One Door Away From Heaven – Novel By Dean Koontz

One Door Away From Heaven  by Dean Koontz

This novel is the first in a series featuring Leilani Maddoc, Micky Bellsong and their very own Scooby Doo gang. It should have been called, Ode To A Dog, as ole Deano really demonstrates his excessive affection for our canine friends in this tail (see what I did there? Honestly, I should be in Hollywood with this shit).

Please don’t misunderstand Rebel Voice‘s position. Dogs trump cats in our world. Cats can’t be trusted. Most dogs can. Cats rub up against you without being invited, and watch you in a suspicious manner. Dogs are usually just gypes. Yet, having read this book, a reader could be forgiven for harbouring suspicions that Koontz has a shrine at home where a statue of a Golden Retriever has taken the place of Buddha, and ceramic dog biscuits and wet dog incense litter the altar.

Micky Bellsong is 28 and has just been released from prison to develop an alcohol problem. Why do so many lead characters in US novels have issues with substance abuse? Is it a prerequisite? The beautiful and sassy Micky is at a crossroads in her young life. She has moved in with her Aunt Gen, a scatty old lady with a heart of gold and her own sassy attitude. In fact, everyone in this novel has a sassy attitude, even the dog. It gets tiresome after a while. It makes you want to shout at them to stop the quips and get the fuck on with the story.

Micky and Gen befriend their 9 years old neighbour, Leilani Maddoc, a sassy (see, I told you) disabled girl with a beautiful face but a deformed hand and leg. Leilani reveals that her step-father, Preston Maddoc, is a killer who has murdered her young brother, Luki. She is also convinced that Preston, who she calls Dr Doom, will kill her before her tenth birthday. Leilani’s mother is a drug-addled head-the-ball who mentally and tortures her only remaining child. Leilani is resigned to her horrific life, and fate, as she feels that no one will believe her if she tells what she knows about Preston. Pressie is a well-respected academic you see and we always believe them I suppose, don’t we?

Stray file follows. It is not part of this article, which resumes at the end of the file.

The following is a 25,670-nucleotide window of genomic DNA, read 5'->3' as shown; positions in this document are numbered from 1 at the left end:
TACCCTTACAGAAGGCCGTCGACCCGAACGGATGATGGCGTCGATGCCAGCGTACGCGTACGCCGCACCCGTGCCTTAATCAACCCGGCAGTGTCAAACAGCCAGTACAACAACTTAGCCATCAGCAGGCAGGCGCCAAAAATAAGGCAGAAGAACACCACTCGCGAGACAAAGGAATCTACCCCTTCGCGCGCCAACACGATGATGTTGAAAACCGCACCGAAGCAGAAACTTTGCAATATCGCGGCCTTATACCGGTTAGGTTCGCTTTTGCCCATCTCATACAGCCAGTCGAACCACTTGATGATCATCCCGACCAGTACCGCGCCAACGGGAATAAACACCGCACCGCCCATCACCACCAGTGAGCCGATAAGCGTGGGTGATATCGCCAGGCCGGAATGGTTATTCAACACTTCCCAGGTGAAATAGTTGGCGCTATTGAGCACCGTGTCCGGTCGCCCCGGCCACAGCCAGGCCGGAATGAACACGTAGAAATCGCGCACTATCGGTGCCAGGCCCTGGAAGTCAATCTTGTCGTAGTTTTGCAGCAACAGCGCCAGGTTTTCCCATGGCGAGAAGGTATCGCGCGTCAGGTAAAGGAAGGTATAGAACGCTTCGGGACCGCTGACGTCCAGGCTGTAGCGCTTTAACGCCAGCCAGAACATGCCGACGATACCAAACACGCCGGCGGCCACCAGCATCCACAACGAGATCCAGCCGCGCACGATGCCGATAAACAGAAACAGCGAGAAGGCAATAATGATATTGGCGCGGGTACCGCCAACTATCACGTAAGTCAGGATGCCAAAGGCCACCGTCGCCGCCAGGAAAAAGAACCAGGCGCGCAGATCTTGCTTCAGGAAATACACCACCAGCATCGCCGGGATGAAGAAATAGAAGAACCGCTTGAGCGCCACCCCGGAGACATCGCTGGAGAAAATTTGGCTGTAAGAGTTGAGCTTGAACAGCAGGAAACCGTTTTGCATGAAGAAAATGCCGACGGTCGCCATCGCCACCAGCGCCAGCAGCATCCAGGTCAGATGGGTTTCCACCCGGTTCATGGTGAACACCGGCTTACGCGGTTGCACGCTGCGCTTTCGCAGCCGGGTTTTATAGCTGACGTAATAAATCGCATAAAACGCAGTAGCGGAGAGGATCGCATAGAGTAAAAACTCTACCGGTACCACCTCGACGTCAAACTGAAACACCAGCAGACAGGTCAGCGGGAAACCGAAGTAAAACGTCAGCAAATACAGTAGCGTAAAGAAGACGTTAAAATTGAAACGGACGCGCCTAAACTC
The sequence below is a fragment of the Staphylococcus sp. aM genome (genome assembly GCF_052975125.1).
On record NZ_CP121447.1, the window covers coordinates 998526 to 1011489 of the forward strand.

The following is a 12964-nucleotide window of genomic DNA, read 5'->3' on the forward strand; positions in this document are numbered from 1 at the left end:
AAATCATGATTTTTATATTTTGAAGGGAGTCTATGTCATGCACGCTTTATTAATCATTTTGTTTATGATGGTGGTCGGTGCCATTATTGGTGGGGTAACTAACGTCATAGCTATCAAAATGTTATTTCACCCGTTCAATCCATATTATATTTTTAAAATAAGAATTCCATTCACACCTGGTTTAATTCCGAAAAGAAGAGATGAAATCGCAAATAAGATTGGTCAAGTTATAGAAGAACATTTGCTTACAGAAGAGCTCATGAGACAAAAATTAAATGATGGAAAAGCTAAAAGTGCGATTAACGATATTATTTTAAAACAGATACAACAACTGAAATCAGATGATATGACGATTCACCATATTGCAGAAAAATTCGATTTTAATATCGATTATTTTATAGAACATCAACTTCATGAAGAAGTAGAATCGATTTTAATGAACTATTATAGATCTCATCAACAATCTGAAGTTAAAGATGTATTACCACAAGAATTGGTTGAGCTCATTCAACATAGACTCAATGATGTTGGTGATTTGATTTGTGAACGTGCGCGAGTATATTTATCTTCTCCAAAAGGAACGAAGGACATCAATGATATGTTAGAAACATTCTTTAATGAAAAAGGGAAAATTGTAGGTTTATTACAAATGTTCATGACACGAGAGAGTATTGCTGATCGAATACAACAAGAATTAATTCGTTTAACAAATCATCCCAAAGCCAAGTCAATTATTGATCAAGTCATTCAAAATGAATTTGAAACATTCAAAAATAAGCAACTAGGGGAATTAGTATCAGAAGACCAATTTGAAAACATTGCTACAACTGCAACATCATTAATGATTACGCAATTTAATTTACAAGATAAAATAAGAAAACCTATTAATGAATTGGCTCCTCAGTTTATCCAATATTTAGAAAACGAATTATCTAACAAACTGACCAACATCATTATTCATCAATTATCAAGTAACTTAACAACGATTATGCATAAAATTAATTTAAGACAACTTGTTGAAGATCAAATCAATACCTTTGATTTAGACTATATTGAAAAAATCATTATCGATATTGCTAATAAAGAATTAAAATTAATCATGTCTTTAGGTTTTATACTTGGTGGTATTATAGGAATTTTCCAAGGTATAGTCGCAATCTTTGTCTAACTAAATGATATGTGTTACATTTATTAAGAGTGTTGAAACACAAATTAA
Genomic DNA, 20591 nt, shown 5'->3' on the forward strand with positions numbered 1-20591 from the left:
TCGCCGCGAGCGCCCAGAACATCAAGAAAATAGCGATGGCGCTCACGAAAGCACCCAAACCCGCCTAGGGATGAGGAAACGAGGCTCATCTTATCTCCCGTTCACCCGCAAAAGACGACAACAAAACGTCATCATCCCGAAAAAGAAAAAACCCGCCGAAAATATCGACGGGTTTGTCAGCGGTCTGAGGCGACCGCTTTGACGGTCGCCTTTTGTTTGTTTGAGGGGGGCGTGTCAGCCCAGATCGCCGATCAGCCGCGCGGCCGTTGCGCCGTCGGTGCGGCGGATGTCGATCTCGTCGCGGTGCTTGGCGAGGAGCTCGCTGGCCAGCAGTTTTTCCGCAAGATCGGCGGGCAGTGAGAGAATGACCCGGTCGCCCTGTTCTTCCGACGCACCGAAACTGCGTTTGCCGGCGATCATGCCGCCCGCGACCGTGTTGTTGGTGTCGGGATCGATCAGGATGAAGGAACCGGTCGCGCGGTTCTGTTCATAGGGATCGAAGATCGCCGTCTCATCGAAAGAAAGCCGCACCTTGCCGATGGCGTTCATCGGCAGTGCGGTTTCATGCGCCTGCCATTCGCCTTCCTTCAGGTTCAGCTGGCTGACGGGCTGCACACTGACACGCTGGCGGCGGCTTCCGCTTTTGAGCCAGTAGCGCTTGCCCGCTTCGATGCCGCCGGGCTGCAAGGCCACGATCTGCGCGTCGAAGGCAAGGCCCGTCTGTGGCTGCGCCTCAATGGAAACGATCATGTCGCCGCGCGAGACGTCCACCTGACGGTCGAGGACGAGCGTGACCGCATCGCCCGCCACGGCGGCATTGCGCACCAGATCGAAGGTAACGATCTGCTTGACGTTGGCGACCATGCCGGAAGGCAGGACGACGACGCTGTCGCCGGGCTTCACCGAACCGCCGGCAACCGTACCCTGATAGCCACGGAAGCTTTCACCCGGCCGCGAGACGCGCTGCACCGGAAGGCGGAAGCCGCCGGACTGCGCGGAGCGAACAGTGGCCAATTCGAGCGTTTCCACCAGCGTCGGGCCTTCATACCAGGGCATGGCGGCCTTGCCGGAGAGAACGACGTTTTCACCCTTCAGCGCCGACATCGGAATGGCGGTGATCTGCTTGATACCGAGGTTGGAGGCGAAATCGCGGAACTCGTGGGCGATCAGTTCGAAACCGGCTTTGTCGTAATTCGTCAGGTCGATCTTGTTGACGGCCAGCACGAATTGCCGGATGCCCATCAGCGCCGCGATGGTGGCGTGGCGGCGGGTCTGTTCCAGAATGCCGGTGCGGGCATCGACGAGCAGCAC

In a separate strand we meet a young boy fleeing hunters who have murdered his entire family. Upon entering a remote farmstead one night (it wasn’t stormy but was most likely dark) the boy takes clothes belonging to a child of his own size and age (10). He then assumes the sleeping boy’s identity and so it is that Curtis Hammond enters the fray.

As he flees the farm, the hunters enter and slaughter the residents. Only the family dog survives as she chases after the new Curtis, where they engage in one hair-raising adventure after another, all the while trying to keep ahead of both the hunters and the FBI. It makes for a fast-paced thriller.

The third strand of One Door Away From Heaven concerns Noah Farrel, a former cop turned private investigator, who lives and works solely to pay for the medical care needed by his severely disabled sister, herself a victim of a terrible assault when she was a child. Noah’s sister is eventually murdered by a so-called ‘Angel of Mercy’, one of a sub-culture who take it upon themselves to kill those who have little or no quality of life. Noah has no longer any reason to go on. Conveniently, Noah and Micky are of a similar age. Hmm… cue future pussy-footing and some sweaty romancing.

When Leilani is spirited away in the night by her wacko family, Micky sets of in pursuit. She employs the services of Farrel to research and build a case against Preston Maddoc. Two strands have intertwined but not yet in the biblical sense. The chase is on.